Friday, December 17, 2010

The Grand Design

“To understand the universe at the deepest level, we need to know not only how the universe behaves, but why.” Stephen Hawking and Leonard Mlodinow, The Grand Design.

Stephen Hawking takes us on a journey through the discoveries of science and the musings of philosophy to probe humankind’s theories on how the world functions, and where the universe came from. He artfully picks the fruit of philosophers from Socrates to Newton to Einstein, and to the forefront of today’s scientific thinking.

Then, he magnificently leaps into the depths of quantum physics, bringing the reader to a certain level of comfort with the idea that there are not three, not four dimensions, but rather, ten.

Hawking again asks Einstein’s question, “Did God have any choice when he created the universe?” He takes us along the journey his mind has pondered, and entices even those of us who are not scientists to look at the questions of creation and human potential in a new and satisfying way.

This book is probably one of the most important books of 2010, simply in the relatively easy way he brings his readers into today’s most progressive laboratories, today’s discussions on quantum theory and M-theory, and into the realm of great thinkers throughout history, which certainly includes Professors Hawking and Mlodinow.

The Grand Design, Stephen Hawking and Leonard Mlodinow, Bantam Books, 2010.

1 comment:

Ron Krumpos said...

In "The Grand Design" Hawking says that we are somewhat like goldfish in a curved fishbowl. Our perceptions are limited and warped by the kind of lenses we see through, “the interpretive structure of our human brains.” Albert Einstein rejected this subjective approach, common to much of quantum mechanics, but did admit that our view of reality is distorted.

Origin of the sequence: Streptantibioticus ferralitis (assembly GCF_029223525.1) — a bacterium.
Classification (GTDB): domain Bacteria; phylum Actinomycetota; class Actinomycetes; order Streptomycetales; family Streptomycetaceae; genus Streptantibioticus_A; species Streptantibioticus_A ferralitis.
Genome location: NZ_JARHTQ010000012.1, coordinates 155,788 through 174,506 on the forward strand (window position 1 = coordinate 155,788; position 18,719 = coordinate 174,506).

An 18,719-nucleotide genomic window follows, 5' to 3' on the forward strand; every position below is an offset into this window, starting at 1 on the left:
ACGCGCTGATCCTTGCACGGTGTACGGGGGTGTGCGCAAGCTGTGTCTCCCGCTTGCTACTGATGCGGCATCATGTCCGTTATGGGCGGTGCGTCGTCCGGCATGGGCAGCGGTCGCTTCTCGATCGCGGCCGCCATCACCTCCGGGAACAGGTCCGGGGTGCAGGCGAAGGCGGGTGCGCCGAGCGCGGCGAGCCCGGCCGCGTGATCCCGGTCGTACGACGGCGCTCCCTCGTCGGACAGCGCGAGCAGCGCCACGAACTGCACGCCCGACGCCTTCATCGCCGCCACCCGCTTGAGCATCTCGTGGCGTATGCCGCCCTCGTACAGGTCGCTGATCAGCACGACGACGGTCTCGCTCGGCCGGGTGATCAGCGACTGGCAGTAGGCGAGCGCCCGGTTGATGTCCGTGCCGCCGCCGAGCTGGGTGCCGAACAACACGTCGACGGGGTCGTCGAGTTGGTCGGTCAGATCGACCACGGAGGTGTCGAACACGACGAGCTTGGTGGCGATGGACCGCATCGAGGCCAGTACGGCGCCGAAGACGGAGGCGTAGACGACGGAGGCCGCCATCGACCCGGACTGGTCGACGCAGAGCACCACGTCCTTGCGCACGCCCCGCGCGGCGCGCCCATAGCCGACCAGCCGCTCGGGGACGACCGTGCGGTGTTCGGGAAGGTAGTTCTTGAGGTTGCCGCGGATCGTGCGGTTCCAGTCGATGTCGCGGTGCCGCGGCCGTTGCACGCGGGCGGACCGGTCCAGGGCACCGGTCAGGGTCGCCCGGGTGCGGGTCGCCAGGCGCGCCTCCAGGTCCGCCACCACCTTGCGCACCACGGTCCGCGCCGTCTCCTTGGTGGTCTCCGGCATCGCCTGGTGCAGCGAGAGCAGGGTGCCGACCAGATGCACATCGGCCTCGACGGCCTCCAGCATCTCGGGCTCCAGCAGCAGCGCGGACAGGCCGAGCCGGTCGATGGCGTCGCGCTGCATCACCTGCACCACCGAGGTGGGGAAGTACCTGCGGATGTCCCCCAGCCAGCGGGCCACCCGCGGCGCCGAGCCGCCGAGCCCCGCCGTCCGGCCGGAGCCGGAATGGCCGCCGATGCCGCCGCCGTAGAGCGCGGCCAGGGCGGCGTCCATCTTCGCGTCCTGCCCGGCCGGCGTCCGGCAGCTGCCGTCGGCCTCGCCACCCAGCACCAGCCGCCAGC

Einstein’s Special Theory of Relativity has the surprising consequences that “the same event, when viewed from inertial systems in motion with respect to each other, will seem to occur at different times, bodies will measure out at different lengths, and clocks will run at different speeds.” Light does travel in a curve, due to the gravity of matter, thereby distorting views from each perspective in this Universe. Similarly, mystics’ experience in divine oneness, which might be considered the same "eternal" event, viewed from various historical, cultural and personal perspectives, have occurred with different frequencies, degrees of realization and durations. This might help to explain the diversity in the expressions or reports of that spiritual awareness. What is seen is the same; it is the "seeing" which differs.

In some sciences, all existence is described as matter or energy. In some of mysticism, only consciousness exists. Dark matter is 25%, and dark energy about 70%, of the critical density of this Universe. Divine essence, also not visible, emanates and sustains universal matter (mass/energy: visible/dark) and cosmic consciousness (f(x) raised to its greatest power). During suprarational consciousness, and beyond, mystics share in that essence to varying extents. [quoted from on comparative mysticism]

There was an error in this gadget